They also summarise the incredible amount of social science research highlighting the well-being of children raised in heterosexual married families, and the harm they experience in all other structures. “Conjugal marriage laws reinforce the idea that the union of husband and wife is, on the whole, the most appropriate environment for rearing children – an ideal supported by the best available social science.”
And they look at the studies purporting to show no difference to the outcomes of children raised in homosexual households. These have been very faulty indeed, and therefore prove nothing: “Not one study of same-sex parenting meets the standards of research to which top-quality social science aspires: large, random, and representative samples observed longitudinally.”
Often these “studies” are simply cases of “snowballing” wherein subjects recruit their like-minded friends and acquaintances to offer their stories, which simply skews the studies even further. Self-reporting is also a major method used – hardly objective research.
The authors also show that when states legalise things like homosexual marriage, then severe consequences will be felt by the rest of the community. They provide numerous examples of this already occurring, and demonstrate that religious freedoms, freedom of conscience, and parental rights are all under threat.
“We are not scaremongering: we are taking revisionists at their word. If support for conjugal marriage really is like racism, we need only ask how civil society treats racists. We marginalize and stigmatize them.” They quote many activists who have vowed such treatment on all those who dare to oppose them.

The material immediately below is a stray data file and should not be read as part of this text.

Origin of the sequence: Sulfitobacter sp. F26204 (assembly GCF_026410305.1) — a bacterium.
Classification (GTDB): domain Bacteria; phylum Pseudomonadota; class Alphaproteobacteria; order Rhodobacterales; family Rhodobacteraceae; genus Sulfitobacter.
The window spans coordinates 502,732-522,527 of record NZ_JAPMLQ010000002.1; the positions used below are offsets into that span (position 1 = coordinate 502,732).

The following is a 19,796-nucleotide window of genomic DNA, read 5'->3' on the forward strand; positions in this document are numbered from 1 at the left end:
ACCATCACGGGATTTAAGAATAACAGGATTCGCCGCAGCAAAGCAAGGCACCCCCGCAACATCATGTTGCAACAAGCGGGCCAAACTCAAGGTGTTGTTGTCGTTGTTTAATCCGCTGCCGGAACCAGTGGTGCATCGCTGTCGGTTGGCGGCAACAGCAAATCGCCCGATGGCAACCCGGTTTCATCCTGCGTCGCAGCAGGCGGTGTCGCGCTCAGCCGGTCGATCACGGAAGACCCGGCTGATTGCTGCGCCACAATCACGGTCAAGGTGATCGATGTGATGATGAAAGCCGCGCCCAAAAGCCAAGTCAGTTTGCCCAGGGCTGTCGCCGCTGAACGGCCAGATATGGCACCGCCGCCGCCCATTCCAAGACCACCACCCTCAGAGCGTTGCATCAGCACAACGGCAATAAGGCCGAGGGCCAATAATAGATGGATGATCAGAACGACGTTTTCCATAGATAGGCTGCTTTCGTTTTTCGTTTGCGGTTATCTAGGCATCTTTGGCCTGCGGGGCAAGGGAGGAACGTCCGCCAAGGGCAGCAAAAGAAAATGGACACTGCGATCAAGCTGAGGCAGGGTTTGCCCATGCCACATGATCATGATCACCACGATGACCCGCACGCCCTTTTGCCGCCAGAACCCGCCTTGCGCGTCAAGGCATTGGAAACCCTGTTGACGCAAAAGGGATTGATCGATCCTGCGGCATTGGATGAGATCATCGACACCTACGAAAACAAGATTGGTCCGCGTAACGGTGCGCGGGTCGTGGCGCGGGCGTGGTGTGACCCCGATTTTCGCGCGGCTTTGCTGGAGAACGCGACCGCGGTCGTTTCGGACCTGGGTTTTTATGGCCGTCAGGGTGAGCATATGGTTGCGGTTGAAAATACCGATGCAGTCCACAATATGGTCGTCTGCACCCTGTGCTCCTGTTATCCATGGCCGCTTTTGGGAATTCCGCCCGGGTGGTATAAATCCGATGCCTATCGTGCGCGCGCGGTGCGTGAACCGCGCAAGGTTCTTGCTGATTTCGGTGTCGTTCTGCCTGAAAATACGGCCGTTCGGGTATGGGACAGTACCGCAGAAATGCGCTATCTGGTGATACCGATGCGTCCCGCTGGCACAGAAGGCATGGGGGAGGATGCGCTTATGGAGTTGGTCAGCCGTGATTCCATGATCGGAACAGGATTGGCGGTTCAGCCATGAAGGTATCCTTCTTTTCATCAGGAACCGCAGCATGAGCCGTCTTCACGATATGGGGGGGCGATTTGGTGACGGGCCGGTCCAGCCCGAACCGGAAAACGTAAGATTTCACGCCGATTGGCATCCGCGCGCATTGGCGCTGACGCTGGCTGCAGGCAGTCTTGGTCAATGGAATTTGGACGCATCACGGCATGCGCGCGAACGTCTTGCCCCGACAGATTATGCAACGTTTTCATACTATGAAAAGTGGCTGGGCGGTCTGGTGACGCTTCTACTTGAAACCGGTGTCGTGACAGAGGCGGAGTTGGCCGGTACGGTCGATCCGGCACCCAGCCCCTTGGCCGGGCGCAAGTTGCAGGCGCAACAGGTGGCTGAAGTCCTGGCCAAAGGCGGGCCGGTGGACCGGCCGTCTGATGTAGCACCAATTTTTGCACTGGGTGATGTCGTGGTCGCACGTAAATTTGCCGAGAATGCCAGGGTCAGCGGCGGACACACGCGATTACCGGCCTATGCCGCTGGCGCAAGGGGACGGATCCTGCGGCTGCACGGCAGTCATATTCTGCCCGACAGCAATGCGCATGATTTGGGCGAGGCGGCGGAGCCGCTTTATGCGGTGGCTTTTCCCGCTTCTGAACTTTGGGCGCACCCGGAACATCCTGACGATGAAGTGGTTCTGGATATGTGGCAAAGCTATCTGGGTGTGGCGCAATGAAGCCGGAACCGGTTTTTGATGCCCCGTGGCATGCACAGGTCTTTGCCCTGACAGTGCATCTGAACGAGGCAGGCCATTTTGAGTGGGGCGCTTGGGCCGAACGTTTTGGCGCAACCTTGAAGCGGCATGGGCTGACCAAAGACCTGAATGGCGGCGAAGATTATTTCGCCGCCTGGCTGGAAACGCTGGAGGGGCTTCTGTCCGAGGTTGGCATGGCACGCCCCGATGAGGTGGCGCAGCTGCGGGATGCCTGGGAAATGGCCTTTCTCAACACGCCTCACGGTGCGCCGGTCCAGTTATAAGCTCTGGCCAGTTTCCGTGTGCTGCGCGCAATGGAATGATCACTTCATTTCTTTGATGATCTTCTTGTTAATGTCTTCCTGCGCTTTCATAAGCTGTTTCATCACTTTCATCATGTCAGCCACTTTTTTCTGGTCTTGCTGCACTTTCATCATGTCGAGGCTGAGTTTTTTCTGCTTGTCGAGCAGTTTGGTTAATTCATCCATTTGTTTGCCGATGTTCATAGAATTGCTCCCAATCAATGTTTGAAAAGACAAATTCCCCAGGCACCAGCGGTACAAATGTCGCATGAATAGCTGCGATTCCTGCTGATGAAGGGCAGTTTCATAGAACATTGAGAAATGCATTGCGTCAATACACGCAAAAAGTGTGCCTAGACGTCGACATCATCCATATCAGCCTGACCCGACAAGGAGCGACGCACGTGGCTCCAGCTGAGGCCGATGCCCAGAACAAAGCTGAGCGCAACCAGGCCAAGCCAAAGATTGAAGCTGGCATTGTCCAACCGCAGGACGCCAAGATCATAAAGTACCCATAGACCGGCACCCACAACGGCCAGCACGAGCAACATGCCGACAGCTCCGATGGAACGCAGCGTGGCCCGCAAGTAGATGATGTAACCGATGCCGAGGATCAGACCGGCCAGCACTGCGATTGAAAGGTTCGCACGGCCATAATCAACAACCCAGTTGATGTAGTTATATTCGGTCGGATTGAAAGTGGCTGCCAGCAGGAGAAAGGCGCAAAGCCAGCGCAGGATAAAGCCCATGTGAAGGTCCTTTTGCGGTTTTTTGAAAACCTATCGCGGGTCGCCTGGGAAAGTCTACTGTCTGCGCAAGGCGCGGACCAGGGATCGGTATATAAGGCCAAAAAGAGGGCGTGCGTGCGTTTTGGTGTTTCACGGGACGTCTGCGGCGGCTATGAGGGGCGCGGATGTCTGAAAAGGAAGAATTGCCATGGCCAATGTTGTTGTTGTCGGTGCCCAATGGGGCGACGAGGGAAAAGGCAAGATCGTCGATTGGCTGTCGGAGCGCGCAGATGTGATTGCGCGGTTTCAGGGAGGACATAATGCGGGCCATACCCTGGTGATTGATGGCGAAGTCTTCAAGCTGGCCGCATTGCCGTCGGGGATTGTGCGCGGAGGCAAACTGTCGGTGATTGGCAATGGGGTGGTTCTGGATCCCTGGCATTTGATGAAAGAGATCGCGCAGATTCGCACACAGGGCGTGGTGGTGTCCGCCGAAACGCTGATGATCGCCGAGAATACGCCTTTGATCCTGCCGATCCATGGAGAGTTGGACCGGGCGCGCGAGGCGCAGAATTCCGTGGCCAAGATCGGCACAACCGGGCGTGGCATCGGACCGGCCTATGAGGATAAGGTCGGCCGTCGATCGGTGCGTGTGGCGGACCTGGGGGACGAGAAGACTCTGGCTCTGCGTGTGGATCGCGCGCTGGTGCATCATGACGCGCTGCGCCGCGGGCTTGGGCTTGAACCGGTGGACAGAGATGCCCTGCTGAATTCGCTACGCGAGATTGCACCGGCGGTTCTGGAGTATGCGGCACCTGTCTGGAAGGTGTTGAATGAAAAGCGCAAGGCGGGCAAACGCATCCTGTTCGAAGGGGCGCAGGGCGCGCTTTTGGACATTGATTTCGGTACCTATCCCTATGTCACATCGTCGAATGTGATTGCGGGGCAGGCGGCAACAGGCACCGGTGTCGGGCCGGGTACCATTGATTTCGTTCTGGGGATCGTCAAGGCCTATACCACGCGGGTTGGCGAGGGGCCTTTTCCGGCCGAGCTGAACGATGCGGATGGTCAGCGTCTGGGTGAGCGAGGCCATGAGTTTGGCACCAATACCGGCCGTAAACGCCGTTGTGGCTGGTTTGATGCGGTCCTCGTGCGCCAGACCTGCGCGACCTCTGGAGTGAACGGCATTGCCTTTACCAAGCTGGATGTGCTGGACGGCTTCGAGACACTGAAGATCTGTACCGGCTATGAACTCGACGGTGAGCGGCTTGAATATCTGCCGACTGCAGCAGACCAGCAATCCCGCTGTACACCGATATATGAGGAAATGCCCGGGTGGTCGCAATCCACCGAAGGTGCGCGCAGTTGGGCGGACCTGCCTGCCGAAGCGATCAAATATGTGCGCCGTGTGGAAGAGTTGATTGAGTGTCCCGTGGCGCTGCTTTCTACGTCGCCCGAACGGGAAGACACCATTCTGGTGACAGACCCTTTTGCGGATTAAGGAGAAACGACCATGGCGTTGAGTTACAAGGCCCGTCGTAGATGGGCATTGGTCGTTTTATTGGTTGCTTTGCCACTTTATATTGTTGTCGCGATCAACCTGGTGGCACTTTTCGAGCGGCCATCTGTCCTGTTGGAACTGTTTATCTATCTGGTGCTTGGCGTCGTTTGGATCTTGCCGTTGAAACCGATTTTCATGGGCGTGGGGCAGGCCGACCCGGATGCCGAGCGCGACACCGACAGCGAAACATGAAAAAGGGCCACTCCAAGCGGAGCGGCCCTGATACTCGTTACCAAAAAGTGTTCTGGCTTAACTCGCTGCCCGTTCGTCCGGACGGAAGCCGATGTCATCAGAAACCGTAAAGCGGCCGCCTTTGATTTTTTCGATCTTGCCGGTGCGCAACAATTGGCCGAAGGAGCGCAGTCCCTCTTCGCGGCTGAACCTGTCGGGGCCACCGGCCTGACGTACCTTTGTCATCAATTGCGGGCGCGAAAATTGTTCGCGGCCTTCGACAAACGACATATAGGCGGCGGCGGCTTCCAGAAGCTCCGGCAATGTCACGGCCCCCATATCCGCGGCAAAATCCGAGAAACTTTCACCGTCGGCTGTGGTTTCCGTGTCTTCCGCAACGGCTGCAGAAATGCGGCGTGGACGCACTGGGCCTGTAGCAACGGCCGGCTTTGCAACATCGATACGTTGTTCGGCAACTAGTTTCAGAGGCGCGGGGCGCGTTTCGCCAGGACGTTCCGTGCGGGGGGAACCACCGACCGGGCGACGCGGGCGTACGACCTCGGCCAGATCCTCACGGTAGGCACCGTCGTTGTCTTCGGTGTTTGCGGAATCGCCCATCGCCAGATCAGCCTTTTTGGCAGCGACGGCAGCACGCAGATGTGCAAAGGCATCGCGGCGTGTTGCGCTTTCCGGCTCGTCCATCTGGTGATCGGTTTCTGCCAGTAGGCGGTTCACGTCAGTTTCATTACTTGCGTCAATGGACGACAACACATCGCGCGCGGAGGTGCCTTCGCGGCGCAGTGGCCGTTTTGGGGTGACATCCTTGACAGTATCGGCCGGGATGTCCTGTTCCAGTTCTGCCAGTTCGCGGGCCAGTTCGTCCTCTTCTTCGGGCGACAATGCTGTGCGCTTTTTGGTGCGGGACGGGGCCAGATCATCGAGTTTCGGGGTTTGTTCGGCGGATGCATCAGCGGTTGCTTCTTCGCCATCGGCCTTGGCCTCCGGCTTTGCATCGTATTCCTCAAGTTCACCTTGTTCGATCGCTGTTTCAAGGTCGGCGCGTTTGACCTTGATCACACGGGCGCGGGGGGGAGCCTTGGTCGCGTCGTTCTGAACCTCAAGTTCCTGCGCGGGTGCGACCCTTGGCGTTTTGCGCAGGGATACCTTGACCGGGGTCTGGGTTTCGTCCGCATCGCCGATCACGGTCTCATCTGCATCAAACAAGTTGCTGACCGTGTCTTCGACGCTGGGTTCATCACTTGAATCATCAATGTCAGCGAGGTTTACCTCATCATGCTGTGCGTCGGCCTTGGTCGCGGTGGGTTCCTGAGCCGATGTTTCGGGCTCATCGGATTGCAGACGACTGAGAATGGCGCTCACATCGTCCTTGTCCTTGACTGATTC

They also look at how homosexuals themselves have said that their understanding of marriage will be radically different, with much greater openness and flexibility (read: more open to sexual infidelity). And they examine the oft-heard objections, such as the comparison to interracial marriage bans.
Opponents of interracial marriage never denied the true meaning of marriage (the exclusive lifelong one man, one woman relationship); they just did not want blacks and whites to marry. Homosexual marriage of course does violate the very core of what marriage is all about.
For the benefit of children, couples, and the greater common good, states have always been right to delineate genuine marriage from other relationships, and to grant them special recognition which others need not receive. “The state is within its rights to recognize only true marriages. People who cannot enter marriages so understood (for whatever reasons) are not denied a right to marriage, even when they cannot control the factors that might keep them single.”
And traditional marriage law does not restrict or deny other companionate ideals. People are free to have all sorts of companion-based relationships. Conjugal marriage law “does not deny these companionate ideals to anyone. It does not discourage them or even prevent people from encouraging them. It makes many of these ideals easier to find outside marriage.”
The authors conclude by reminding us again that the conjugal marriage bond “really serves the good of children, the good of spouses, and the good of society”. For these reasons the tremendous importance of traditional marriage should be preserved and championed. It is up to the revisionists to make the case as to why undermining the good of children, spouses and society is in any sense something to be encouraged.
This philosophical and sociological defence of marriage is an important contribution to the marriage wars debates, and provides a solid case for resisting the siren call of the revisionists, and maintaining the overwhelmingly important social good of conjugal marriage.